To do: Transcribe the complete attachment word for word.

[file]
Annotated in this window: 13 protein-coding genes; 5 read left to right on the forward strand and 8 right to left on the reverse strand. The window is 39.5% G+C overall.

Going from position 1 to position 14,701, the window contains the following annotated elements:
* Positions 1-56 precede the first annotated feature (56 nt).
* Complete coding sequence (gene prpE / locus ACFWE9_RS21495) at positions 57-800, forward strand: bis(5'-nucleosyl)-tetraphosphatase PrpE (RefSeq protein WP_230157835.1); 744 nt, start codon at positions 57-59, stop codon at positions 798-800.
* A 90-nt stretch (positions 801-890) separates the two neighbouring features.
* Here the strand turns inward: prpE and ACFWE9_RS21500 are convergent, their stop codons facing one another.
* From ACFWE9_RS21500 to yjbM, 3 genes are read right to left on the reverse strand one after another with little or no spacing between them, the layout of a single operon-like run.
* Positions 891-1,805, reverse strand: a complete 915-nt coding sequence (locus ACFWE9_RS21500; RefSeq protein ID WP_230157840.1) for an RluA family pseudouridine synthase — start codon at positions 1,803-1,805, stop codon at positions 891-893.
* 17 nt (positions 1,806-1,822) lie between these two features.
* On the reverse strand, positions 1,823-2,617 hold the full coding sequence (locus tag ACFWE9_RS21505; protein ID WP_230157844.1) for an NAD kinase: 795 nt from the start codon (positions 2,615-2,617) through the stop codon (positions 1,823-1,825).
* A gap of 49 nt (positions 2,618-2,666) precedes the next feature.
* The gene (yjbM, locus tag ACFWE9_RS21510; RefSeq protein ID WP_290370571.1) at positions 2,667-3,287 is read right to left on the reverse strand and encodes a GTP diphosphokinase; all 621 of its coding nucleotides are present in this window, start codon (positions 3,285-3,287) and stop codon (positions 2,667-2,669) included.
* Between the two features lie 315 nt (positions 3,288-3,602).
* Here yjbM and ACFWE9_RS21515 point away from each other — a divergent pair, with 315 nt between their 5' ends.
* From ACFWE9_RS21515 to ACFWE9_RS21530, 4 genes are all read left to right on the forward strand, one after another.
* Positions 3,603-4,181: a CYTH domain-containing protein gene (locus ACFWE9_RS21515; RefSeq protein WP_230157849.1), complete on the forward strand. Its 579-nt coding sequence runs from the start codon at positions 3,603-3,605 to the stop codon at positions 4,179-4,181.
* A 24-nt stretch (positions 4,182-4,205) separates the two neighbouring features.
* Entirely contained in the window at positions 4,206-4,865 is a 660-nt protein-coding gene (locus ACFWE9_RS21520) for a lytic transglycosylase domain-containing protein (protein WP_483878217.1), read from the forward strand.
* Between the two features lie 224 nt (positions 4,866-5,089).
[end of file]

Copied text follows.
Annotated in this window: 13 protein-coding genes; 5 read left to right on the forward strand and 8 right to left on the reverse strand. The window is 39.5% G+C overall.

Going from position 1 to position 14,701, the window contains the following annotated elements:
* Positions 1-56 precede the first annotated feature (56 nt).
* Complete coding sequence (gene prpE / locus ACFWE9_RS21495) at positions 57-800, forward strand: bis(5'-nucleosyl)-tetraphosphatase PrpE (RefSeq protein WP_230157835.1); 744 nt, start codon at positions 57-59, stop codon at positions 798-800.
* A 90-nt stretch (positions 801-890) separates the two neighbouring features.
* Here the strand turns inward: prpE and ACFWE9_RS21500 are convergent, their stop codons facing one another.
* From ACFWE9_RS21500 to yjbM, 3 genes are read right to left on the reverse strand one after another with little or no spacing between them, the layout of a single operon-like run.
* Positions 891-1,805, reverse strand: a complete 915-nt coding sequence (locus ACFWE9_RS21500; RefSeq protein ID WP_230157840.1) for an RluA family pseudouridine synthase — start codon at positions 1,803-1,805, stop codon at positions 891-893.
* 17 nt (positions 1,806-1,822) lie between these two features.
* On the reverse strand, positions 1,823-2,617 hold the full coding sequence (locus tag ACFWE9_RS21505; protein ID WP_230157844.1) for an NAD kinase: 795 nt from the start codon (positions 2,615-2,617) through the stop codon (positions 1,823-1,825).
* A gap of 49 nt (positions 2,618-2,666) precedes the next feature.
* The gene (yjbM, locus tag ACFWE9_RS21510; RefSeq protein ID WP_290370571.1) at positions 2,667-3,287 is read right to left on the reverse strand and encodes a GTP diphosphokinase; all 621 of its coding nucleotides are present in this window, start codon (positions 3,285-3,287) and stop codon (positions 2,667-2,669) included.
* Between the two features lie 315 nt (positions 3,288-3,602).
* Here yjbM and ACFWE9_RS21515 point away from each other — a divergent pair, with 315 nt between their 5' ends.
* From ACFWE9_RS21515 to ACFWE9_RS21530, 4 genes are all read left to right on the forward strand, one after another.
* Positions 3,603-4,181: a CYTH domain-containing protein gene (locus ACFWE9_RS21515; RefSeq protein WP_230157849.1), complete on the forward strand. Its 579-nt coding sequence runs from the start codon at positions 3,603-3,605 to the stop codon at positions 4,179-4,181.
* A 24-nt stretch (positions 4,182-4,205) separates the two neighbouring features.
* Entirely contained in the window at positions 4,206-4,865 is a 660-nt protein-coding gene (locus ACFWE9_RS21520) for a lytic transglycosylase domain-containing protein (protein WP_483878217.1), read from the forward strand.
* Between the two features lie 224 nt (positions 4,866-5,089).